4 Potential Biofuel Winners From EPA Targeting Aircraft Emissions

Jon C. Ogg

Renewable Energy Group Inc. (NASDAQ: REGI) was up 2% at $12.51 in late Wednesday trading. It has a 52-week range of $8.10 to $12.80 and a market cap of $550 million. Renewable Energy Group has 10 active biorefineries across the country that will help it become a long-term leader in bio-based fuels and chemicals. REG Synthetic Fuel’s renewable diesel technology converts renewable feedstocks into ultra-clean and environmentally friendly renewable synthetic diesel fuel, renewable synthetic jet fuel and more.

Solazyme Inc. (NASDAQ: SZYM) shows on its website that it has developed advanced biofuels derived from microalgae that burn cleaner and perform better than petroleum-based fuels — with one focal point on environmental impact without requiring engine modifications for use. Will it be a jet fuel player ahead, or will it focus on land-based vehicles? Solazyme shares were up 2.5% to $3.39 late on Wednesday, also with a volatile 52-week range of $2.00 to $12.44. Its market cap is $275 million.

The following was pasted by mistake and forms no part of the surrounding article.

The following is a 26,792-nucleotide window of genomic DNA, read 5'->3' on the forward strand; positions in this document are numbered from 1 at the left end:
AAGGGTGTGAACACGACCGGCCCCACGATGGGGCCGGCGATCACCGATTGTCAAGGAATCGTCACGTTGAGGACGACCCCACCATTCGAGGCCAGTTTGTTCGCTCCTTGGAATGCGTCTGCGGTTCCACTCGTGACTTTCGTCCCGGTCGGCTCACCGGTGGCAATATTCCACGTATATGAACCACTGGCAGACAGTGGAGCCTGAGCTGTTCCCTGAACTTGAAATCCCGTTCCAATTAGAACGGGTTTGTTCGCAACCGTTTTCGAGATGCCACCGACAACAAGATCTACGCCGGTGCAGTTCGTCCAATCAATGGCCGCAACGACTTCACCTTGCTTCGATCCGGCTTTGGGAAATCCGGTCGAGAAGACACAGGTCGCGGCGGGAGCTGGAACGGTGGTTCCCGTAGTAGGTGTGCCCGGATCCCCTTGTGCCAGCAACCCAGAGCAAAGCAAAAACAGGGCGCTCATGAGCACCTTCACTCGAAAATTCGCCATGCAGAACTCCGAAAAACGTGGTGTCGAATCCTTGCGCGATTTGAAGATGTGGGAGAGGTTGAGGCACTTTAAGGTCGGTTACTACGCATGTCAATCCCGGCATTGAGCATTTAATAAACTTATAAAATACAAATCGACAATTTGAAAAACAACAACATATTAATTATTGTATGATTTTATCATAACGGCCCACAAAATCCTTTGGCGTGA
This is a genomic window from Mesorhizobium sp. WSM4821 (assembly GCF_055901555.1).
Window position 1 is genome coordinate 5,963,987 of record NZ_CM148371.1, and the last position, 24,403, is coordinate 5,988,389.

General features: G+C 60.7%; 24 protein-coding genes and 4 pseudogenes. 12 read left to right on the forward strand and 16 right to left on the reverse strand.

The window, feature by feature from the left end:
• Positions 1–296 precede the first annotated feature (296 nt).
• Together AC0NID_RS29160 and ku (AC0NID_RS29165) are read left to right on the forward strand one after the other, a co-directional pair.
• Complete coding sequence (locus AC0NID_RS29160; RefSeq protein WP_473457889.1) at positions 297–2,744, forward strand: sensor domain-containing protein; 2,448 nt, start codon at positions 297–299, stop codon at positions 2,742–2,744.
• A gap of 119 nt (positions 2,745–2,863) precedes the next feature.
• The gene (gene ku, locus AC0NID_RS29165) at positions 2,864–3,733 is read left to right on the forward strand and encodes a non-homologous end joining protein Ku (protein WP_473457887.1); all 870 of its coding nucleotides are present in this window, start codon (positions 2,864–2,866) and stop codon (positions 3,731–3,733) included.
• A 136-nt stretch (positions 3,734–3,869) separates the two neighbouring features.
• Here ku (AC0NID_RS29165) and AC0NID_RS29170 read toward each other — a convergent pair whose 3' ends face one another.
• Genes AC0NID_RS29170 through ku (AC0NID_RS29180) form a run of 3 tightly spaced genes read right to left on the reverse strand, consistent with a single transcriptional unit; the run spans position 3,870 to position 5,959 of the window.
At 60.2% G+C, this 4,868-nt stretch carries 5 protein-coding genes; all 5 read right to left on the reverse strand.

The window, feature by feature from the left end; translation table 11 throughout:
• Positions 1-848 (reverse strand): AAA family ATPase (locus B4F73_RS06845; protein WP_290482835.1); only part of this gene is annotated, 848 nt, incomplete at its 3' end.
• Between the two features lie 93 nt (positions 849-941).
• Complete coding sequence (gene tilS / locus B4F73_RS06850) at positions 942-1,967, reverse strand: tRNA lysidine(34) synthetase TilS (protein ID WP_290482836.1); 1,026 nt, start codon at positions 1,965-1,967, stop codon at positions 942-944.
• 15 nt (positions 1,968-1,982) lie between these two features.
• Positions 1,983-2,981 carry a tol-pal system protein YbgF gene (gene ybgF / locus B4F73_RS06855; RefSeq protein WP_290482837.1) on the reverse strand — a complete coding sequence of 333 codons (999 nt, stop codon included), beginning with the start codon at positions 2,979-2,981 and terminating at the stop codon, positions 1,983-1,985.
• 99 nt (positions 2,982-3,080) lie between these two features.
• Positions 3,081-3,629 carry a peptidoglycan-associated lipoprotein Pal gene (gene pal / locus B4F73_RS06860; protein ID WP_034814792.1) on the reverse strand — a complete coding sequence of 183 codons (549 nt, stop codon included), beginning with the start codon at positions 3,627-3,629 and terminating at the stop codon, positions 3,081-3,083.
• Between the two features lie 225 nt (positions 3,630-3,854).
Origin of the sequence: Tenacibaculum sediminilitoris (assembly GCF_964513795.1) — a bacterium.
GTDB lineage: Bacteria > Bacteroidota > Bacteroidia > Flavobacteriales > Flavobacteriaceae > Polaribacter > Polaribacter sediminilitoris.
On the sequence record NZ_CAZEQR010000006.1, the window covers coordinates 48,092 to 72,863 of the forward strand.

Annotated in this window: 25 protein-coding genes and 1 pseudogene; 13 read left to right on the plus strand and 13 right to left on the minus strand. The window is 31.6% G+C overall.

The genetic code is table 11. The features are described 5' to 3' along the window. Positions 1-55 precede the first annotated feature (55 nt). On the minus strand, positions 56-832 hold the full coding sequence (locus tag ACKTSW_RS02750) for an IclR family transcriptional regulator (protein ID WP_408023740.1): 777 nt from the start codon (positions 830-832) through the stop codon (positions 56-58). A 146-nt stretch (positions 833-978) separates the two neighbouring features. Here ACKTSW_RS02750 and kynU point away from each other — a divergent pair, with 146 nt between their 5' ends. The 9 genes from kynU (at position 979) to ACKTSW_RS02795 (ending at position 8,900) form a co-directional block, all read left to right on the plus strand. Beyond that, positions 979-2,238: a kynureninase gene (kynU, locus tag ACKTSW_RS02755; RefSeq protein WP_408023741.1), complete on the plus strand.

Amyris Inc. (NASDAQ: AMRS) was up 2% at $2.00 on thin volume, within a 52-week range of $1.56 to $4.50. This $159 million market cap company is involved in many areas, but the its website does show that it is currently selling renewable diesel in metropolitan areas in Brazil and our renewable jet fuel with its partner TOTAL around the world.

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Again, this could still be years ahead, and many issues could derail cleaner and renewable attempts to replace traditional jet fuel. There is also no assurance that any of the companies mentioned here or elsewhere actually will emerge as winners in cleaner jet fuel.

New proposals are said to not apply to recreational planes, nor do they apply to military aircraft. The EPA release said:

U.S. aircraft emit roughly 11 percent of GHG emissions from the U.S. transportation sector and 29 percent of GHG emissions from all aircraft globally. In 2009, EPA determined that GHG pollution from cars and light trucks threatens Americans’ health and welfare by leading to long-lasting changes in our climate that can have a range of negative effects. Since then, the body of science on human-induced climate change has strengthened, supporting today’s proposed finding — under a different section of the Clean Air Act — that GHGs emitted from aircraft engines contribute to pollution that causes climate change endangering public health and welfare. Today’s action supports the goals of the President’s Climate Action Plan to reduce emissions from large sources of carbon pollution.

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